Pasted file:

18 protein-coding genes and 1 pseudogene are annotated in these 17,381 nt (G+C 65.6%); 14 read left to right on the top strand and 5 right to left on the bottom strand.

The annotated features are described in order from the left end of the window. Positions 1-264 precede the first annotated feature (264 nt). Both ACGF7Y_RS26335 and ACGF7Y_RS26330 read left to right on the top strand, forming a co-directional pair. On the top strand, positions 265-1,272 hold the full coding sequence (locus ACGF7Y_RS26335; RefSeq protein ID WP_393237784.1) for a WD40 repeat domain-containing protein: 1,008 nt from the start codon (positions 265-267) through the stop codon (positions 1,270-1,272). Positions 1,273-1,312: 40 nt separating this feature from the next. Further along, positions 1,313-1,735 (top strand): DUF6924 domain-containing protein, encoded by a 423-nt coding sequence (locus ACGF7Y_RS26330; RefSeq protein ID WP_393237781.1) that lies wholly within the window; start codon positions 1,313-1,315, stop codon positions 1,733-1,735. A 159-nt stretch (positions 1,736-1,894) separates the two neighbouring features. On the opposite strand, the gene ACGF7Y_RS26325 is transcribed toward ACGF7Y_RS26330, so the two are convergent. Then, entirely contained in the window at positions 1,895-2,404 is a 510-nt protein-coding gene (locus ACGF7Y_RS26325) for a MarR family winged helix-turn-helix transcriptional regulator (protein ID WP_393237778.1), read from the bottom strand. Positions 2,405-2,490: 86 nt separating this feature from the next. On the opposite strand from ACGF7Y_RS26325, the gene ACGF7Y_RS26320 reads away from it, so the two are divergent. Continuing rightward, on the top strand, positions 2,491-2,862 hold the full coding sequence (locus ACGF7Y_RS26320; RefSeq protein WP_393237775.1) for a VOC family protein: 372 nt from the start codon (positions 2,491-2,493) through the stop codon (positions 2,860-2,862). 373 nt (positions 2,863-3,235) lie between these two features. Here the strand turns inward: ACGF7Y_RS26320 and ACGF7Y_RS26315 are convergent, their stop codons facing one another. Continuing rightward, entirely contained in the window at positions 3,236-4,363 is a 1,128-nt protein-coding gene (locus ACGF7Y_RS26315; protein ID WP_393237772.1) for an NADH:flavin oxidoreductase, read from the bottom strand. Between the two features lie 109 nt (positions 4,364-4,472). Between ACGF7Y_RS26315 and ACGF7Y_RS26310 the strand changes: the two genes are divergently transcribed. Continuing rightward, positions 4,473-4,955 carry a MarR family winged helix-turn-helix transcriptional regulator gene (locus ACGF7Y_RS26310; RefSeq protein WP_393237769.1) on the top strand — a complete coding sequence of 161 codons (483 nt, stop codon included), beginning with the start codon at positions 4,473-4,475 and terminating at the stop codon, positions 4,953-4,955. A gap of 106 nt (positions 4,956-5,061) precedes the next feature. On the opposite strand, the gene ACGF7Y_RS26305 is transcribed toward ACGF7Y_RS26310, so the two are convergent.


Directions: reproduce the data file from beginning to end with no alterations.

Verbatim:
18 protein-coding genes and 1 pseudogene are annotated in these 17,381 nt (G+C 65.6%); 14 read left to right on the top strand and 5 right to left on the bottom strand.

The annotated features are described in order from the left end of the window. Positions 1-264 precede the first annotated feature (264 nt). Both ACGF7Y_RS26335 and ACGF7Y_RS26330 read left to right on the top strand, forming a co-directional pair. On the top strand, positions 265-1,272 hold the full coding sequence (locus ACGF7Y_RS26335; RefSeq protein ID WP_393237784.1) for a WD40 repeat domain-containing protein: 1,008 nt from the start codon (positions 265-267) through the stop codon (positions 1,270-1,272). Positions 1,273-1,312: 40 nt separating this feature from the next. Further along, positions 1,313-1,735 (top strand): DUF6924 domain-containing protein, encoded by a 423-nt coding sequence (locus ACGF7Y_RS26330; RefSeq protein ID WP_393237781.1) that lies wholly within the window; start codon positions 1,313-1,315, stop codon positions 1,733-1,735. A 159-nt stretch (positions 1,736-1,894) separates the two neighbouring features. On the opposite strand, the gene ACGF7Y_RS26325 is transcribed toward ACGF7Y_RS26330, so the two are convergent. Then, entirely contained in the window at positions 1,895-2,404 is a 510-nt protein-coding gene (locus ACGF7Y_RS26325) for a MarR family winged helix-turn-helix transcriptional regulator (protein ID WP_393237778.1), read from the bottom strand. Positions 2,405-2,490: 86 nt separating this feature from the next. On the opposite strand from ACGF7Y_RS26325, the gene ACGF7Y_RS26320 reads away from it, so the two are divergent. Continuing rightward, on the top strand, positions 2,491-2,862 hold the full coding sequence (locus ACGF7Y_RS26320; RefSeq protein WP_393237775.1) for a VOC family protein: 372 nt from the start codon (positions 2,491-2,493) through the stop codon (positions 2,860-2,862). 373 nt (positions 2,863-3,235) lie between these two features. Here the strand turns inward: ACGF7Y_RS26320 and ACGF7Y_RS26315 are convergent, their stop codons facing one another. Continuing rightward, entirely contained in the window at positions 3,236-4,363 is a 1,128-nt protein-coding gene (locus ACGF7Y_RS26315; protein ID WP_393237772.1) for an NADH:flavin oxidoreductase, read from the bottom strand. Between the two features lie 109 nt (positions 4,364-4,472). Between ACGF7Y_RS26315 and ACGF7Y_RS26310 the strand changes: the two genes are divergently transcribed. Continuing rightward, positions 4,473-4,955 carry a MarR family winged helix-turn-helix transcriptional regulator gene (locus ACGF7Y_RS26310; RefSeq protein WP_393237769.1) on the top strand — a complete coding sequence of 161 codons (483 nt, stop codon included), beginning with the start codon at positions 4,473-4,475 and terminating at the stop codon, positions 4,953-4,955. A gap of 106 nt (positions 4,956-5,061) precedes the next feature. On the opposite strand, the gene ACGF7Y_RS26305 is transcribed toward ACGF7Y_RS26310, so the two are convergent.